Numbers 15 and Leviticus 23, Mugshots of Blasphemy

Unintentional. It means you did it unwittingly, accidentally, or inadvertently.

Unintentional describes piles of broken things, appointments you forgot about, and that door ding you put in that guy’s truck in the parking lot.

Leviticus 4 says that you can sin in the same way that you spilled coffee on your shirt; unintentional. 

As Leviticus 4 and 5 describe the guilt offerings, we find the word “unintentional” 6 times. Though unintentional, sin is sin. But the grace of God is good for the sins we didn’t see coming.

The Gospel of the Guilt Offering

Leviticus 4 and 5 is the gospel of the guilt offering. Though these chapters read like odd rituals, they communicate critical Biblical truths. These are the seeds of the gospel that we see sprouting and bearing fruit in the New Testament. When we make the connections between Old Testament and New Testament, the Bible becomes pretty exciting. Notice how the principles of the sin offering connect with the gospel as revealed in Romans.

  1. Everyone sins (Rom. 3:23). Paul says in Romans 3:23, “For all have sinned and come short of the glory of God.” Here in Leviticus 4 and 5, you see all sorts of sinners who’ve made all sorts of mistakes. They are all here, from the priests to the elders to the fathers to the daughters (4:2, 13, 22, 27). We are all in the same line for the same reason. All of us have sinned.
  2. Romans 6:23a tells us that the wages of sin is death. Leviticus 4 illustrates that sin doesn’t just go away. God doesn’t just let it go. Time doesn’t heal the penalty of sin. And you can’t compensate for sin by doing better next time. The solution is in the sacrifice. Something, someone, must pay the penalty of sin.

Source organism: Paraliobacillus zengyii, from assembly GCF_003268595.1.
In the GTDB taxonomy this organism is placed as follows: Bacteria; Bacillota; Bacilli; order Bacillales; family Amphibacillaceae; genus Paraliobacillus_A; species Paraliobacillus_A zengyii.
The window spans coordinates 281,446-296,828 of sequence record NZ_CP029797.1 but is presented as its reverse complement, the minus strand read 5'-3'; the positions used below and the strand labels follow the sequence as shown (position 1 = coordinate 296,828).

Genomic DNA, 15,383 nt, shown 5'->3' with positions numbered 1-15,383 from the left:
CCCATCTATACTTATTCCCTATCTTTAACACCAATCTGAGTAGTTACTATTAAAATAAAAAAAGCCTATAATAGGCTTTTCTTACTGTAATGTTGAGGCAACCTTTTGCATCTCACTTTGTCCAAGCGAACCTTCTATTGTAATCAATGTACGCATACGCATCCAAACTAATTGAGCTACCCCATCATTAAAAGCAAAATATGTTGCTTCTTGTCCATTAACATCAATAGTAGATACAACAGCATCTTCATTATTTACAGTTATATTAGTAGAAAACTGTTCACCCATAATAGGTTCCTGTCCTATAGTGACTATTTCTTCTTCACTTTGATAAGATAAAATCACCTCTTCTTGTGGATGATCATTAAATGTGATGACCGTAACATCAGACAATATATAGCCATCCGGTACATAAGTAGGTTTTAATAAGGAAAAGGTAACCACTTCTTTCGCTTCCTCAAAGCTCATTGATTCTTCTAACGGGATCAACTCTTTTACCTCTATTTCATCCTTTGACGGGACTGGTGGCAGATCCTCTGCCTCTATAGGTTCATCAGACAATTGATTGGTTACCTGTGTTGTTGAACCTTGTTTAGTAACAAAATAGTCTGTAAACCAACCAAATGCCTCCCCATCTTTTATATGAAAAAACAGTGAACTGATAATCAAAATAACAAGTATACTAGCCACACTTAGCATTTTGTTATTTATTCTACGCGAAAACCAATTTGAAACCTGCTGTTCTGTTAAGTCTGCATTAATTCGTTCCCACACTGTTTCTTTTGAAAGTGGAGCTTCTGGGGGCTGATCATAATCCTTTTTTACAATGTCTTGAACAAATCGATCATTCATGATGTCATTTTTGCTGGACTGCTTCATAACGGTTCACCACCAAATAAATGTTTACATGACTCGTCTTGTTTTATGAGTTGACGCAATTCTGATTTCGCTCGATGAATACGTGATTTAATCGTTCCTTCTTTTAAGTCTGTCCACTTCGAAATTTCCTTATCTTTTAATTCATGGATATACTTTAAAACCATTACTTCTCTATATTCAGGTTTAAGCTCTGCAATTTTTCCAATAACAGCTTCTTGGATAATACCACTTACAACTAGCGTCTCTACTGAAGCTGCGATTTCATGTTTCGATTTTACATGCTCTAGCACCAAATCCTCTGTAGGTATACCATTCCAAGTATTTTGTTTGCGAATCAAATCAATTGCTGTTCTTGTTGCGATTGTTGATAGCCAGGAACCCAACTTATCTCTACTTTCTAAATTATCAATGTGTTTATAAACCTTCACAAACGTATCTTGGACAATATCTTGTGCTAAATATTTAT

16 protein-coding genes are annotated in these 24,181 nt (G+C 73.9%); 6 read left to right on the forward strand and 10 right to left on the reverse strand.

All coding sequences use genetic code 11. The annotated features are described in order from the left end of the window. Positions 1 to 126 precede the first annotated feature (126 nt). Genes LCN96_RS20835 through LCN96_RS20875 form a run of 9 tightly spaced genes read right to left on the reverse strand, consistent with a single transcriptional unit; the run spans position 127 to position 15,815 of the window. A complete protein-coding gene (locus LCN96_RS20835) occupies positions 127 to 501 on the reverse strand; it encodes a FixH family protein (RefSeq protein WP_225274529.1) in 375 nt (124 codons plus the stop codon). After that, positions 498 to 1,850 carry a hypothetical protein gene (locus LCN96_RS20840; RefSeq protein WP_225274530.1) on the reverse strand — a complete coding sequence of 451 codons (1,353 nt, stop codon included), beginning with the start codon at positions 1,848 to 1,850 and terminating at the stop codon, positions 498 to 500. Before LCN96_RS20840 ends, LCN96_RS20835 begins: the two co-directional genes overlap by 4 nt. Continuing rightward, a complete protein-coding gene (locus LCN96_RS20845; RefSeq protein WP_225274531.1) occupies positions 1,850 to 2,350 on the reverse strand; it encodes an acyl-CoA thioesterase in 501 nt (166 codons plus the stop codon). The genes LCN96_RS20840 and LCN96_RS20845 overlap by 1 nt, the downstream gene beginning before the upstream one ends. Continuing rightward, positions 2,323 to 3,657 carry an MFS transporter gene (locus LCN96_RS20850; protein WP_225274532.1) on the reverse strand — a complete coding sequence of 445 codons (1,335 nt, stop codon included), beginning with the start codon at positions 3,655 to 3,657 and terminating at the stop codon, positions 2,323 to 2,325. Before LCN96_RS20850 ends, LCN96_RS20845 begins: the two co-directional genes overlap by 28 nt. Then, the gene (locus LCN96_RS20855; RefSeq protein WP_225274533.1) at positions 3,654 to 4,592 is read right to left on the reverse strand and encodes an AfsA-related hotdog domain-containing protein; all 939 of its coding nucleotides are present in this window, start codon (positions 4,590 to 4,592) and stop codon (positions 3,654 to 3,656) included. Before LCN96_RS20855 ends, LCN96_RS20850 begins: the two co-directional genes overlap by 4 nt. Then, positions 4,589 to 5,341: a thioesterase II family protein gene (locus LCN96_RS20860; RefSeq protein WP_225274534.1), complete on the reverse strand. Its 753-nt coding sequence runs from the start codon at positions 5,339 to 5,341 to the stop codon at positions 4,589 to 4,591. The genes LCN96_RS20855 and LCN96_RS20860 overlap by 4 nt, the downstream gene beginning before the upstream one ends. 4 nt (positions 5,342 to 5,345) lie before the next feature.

3. Romans 6:23b, “but the free gift of God is eternal life in Christ Jesus our Lord.” The good news is that God has made way for a sacrifice to pay the price. The Son of God becomes the lamb of Leviticus 4. 
  4. Leviticus 4 and 5 is a tangible picture of the truth of Romans 5:8, that God demonstrates His love for us in that while we were still sinners, Christ died for us. Leviticus 4 begins, “If anyone sins . . .” Before you made your mistake, God sought to save you through sacrifice.
  5. Romans 10:13 tells us that “Everyone who calls on the name of the Lord shall be saved.” And see them all there in Leviticus 4 and 5. Forgiveness is available to all of them. There is a sacrifice from the greatest to the least of these. We see sinners offering everything from bulls to birds on altar as a sacrifice. If you don’t have a ram, bring a lamb. If you can’t find a lamb, bring a bird. If you can’t bring a bird, just bring some flour. Each sinner brings something for the sacrifice, but the result is the same, “everyone who calls on the name of the Lord will be saved!”

Intentional Sins

But the text leaves us asking an uncomfortable question. Where is the sacrifice for those other sins? You know, the ones where we knew it was wrong but did it anyway. 

We don’t always sin like we spill coffee. Unfortunately, most of the time, we sin like we drink coffee. We want it. We like it. We feel like we can’t live without it. 

So what about our “intentional sins?” Where is the sacrifice for these? 

The question leaves us skimming the pages of Leviticus searching for a sacrifice for our intentional sins. And as we pass Leviticus 27, we realize that there isn’t one.

So here comes a disturbing question.

When it comes to sin, can you pass the point of no return? Can you get to a place where there is no more grace? Is there a point of no return?

The Biblical answer to the question is, “Yes. You can sin and pass the point of no return.” There is a place where there is no more grace.

Many Baptists will bristle at that statement because Baptists generally believe that you can do whatever you want, whenever you want, and God will forgive you anyway. So, in a challenge to that line of thinking, I want to submit a few passages of Scripture.

For it is impossible, in the case of those who have once been enlightened, who have tasted the heavenly gift, and have shared in the Holy Spirit, and have tasted the goodness of the word of God and the powers of the age to come, and then have fallen away, to restore them again to repentance, since they are crucifying once again the Son of God to their own harm and holding him up to contempt.

Hebrews 6:4–6 (ESV)

Or how about: